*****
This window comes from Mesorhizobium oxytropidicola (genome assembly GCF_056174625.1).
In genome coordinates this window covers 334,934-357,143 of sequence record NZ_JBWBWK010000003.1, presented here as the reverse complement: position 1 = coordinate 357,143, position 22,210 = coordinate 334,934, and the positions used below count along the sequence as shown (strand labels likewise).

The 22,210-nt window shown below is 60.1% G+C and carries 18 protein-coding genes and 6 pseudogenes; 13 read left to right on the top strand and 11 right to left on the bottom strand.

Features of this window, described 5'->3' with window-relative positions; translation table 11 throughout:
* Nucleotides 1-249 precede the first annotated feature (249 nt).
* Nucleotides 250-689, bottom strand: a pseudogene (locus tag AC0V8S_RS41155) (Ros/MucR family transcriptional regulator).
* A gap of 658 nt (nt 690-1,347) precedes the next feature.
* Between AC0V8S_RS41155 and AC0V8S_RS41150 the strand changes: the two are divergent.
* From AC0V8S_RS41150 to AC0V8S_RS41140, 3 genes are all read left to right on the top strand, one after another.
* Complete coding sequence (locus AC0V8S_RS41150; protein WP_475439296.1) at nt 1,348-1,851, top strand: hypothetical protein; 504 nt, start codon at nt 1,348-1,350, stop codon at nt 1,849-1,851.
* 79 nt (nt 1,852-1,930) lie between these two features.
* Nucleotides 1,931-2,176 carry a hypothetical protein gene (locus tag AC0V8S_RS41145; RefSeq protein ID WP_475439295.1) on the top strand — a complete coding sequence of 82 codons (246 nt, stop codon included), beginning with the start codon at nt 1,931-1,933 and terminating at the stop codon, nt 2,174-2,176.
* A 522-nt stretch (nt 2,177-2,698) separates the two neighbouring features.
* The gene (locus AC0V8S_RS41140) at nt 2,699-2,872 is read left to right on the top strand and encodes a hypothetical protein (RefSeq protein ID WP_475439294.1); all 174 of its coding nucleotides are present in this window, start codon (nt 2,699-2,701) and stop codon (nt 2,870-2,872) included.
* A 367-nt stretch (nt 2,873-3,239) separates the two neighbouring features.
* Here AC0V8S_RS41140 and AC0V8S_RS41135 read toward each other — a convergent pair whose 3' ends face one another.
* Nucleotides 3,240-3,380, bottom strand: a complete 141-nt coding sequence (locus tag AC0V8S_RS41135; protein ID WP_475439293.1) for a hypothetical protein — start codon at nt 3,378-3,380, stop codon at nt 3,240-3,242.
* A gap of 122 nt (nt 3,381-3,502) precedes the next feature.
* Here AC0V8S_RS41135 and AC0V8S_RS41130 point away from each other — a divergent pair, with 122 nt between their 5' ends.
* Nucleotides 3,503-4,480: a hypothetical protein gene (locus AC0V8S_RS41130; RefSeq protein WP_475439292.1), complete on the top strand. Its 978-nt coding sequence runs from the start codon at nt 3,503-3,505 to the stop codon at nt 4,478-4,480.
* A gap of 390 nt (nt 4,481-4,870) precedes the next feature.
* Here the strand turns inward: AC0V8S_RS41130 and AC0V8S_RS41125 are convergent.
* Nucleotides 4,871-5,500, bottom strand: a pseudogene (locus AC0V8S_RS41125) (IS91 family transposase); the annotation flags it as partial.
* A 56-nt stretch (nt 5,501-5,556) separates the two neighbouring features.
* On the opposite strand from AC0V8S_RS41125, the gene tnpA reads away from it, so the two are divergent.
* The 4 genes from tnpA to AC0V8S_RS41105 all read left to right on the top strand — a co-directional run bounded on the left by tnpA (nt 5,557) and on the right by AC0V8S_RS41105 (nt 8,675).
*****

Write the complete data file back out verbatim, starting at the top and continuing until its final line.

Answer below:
This window comes from Mesorhizobium oxytropidicola (genome assembly GCF_056174625.1).
In genome coordinates this window covers 334,934-357,143 of sequence record NZ_JBWBWK010000003.1, presented here as the reverse complement: position 1 = coordinate 357,143, position 22,210 = coordinate 334,934, and the positions used below count along the sequence as shown (strand labels likewise).

The 22,210-nt window shown below is 60.1% G+C and carries 18 protein-coding genes and 6 pseudogenes; 13 read left to right on the top strand and 11 right to left on the bottom strand.

Features of this window, described 5'->3' with window-relative positions; translation table 11 throughout:
* Nucleotides 1-249 precede the first annotated feature (249 nt).
* Nucleotides 250-689, bottom strand: a pseudogene (locus tag AC0V8S_RS41155) (Ros/MucR family transcriptional regulator).
* A gap of 658 nt (nt 690-1,347) precedes the next feature.
* Between AC0V8S_RS41155 and AC0V8S_RS41150 the strand changes: the two are divergent.
* From AC0V8S_RS41150 to AC0V8S_RS41140, 3 genes are all read left to right on the top strand, one after another.
* Complete coding sequence (locus AC0V8S_RS41150; protein WP_475439296.1) at nt 1,348-1,851, top strand: hypothetical protein; 504 nt, start codon at nt 1,348-1,350, stop codon at nt 1,849-1,851.
* 79 nt (nt 1,852-1,930) lie between these two features.
* Nucleotides 1,931-2,176 carry a hypothetical protein gene (locus tag AC0V8S_RS41145; RefSeq protein ID WP_475439295.1) on the top strand — a complete coding sequence of 82 codons (246 nt, stop codon included), beginning with the start codon at nt 1,931-1,933 and terminating at the stop codon, nt 2,174-2,176.
* A 522-nt stretch (nt 2,177-2,698) separates the two neighbouring features.
* The gene (locus AC0V8S_RS41140) at nt 2,699-2,872 is read left to right on the top strand and encodes a hypothetical protein (RefSeq protein ID WP_475439294.1); all 174 of its coding nucleotides are present in this window, start codon (nt 2,699-2,701) and stop codon (nt 2,870-2,872) included.
* A 367-nt stretch (nt 2,873-3,239) separates the two neighbouring features.
* Here AC0V8S_RS41140 and AC0V8S_RS41135 read toward each other — a convergent pair whose 3' ends face one another.
* Nucleotides 3,240-3,380, bottom strand: a complete 141-nt coding sequence (locus tag AC0V8S_RS41135; protein ID WP_475439293.1) for a hypothetical protein — start codon at nt 3,378-3,380, stop codon at nt 3,240-3,242.
* A gap of 122 nt (nt 3,381-3,502) precedes the next feature.
* Here AC0V8S_RS41135 and AC0V8S_RS41130 point away from each other — a divergent pair, with 122 nt between their 5' ends.
* Nucleotides 3,503-4,480: a hypothetical protein gene (locus AC0V8S_RS41130; RefSeq protein WP_475439292.1), complete on the top strand. Its 978-nt coding sequence runs from the start codon at nt 3,503-3,505 to the stop codon at nt 4,478-4,480.
* A gap of 390 nt (nt 4,481-4,870) precedes the next feature.
* Here the strand turns inward: AC0V8S_RS41130 and AC0V8S_RS41125 are convergent.
* Nucleotides 4,871-5,500, bottom strand: a pseudogene (locus AC0V8S_RS41125) (IS91 family transposase); the annotation flags it as partial.
* A 56-nt stretch (nt 5,501-5,556) separates the two neighbouring features.
* On the opposite strand from AC0V8S_RS41125, the gene tnpA reads away from it, so the two are divergent.
* The 4 genes from tnpA to AC0V8S_RS41105 all read left to right on the top strand — a co-directional run bounded on the left by tnpA (nt 5,557) and on the right by AC0V8S_RS41105 (nt 8,675).